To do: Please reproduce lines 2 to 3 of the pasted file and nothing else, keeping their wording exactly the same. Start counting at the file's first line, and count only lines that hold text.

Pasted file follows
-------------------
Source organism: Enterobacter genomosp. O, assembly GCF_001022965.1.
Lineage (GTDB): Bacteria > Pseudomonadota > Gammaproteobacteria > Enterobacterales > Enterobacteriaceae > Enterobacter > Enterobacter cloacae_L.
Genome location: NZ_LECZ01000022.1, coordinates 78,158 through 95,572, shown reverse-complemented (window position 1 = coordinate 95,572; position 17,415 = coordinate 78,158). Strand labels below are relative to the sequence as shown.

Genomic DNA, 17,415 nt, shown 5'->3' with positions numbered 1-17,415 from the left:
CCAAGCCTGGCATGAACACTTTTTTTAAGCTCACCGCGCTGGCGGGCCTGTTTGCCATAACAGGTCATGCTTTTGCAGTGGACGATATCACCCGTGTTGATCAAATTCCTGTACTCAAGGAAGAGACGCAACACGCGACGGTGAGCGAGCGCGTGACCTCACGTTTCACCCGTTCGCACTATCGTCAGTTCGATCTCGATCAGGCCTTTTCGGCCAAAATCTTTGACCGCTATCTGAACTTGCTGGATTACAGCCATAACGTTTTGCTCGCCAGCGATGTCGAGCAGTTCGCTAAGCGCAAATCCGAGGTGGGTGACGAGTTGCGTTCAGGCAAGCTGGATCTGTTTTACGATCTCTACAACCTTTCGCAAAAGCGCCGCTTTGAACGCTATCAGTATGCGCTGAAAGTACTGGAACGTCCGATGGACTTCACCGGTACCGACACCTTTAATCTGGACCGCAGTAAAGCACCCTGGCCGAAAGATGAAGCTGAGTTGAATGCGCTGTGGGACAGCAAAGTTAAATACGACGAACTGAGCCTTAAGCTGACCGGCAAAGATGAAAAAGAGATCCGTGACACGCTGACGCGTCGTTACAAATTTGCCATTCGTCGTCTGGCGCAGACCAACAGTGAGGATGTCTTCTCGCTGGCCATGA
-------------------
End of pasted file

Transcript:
Lineage (GTDB): Bacteria > Pseudomonadota > Gammaproteobacteria > Enterobacterales > Enterobacteriaceae > Enterobacter > Enterobacter cloacae_L.
Genome location: NZ_LECZ01000022.1, coordinates 78,158 through 95,572, shown reverse-complemented (window position 1 = coordinate 95,572; position 17,415 = coordinate 78,158). Strand labels below are relative to the sequence as shown.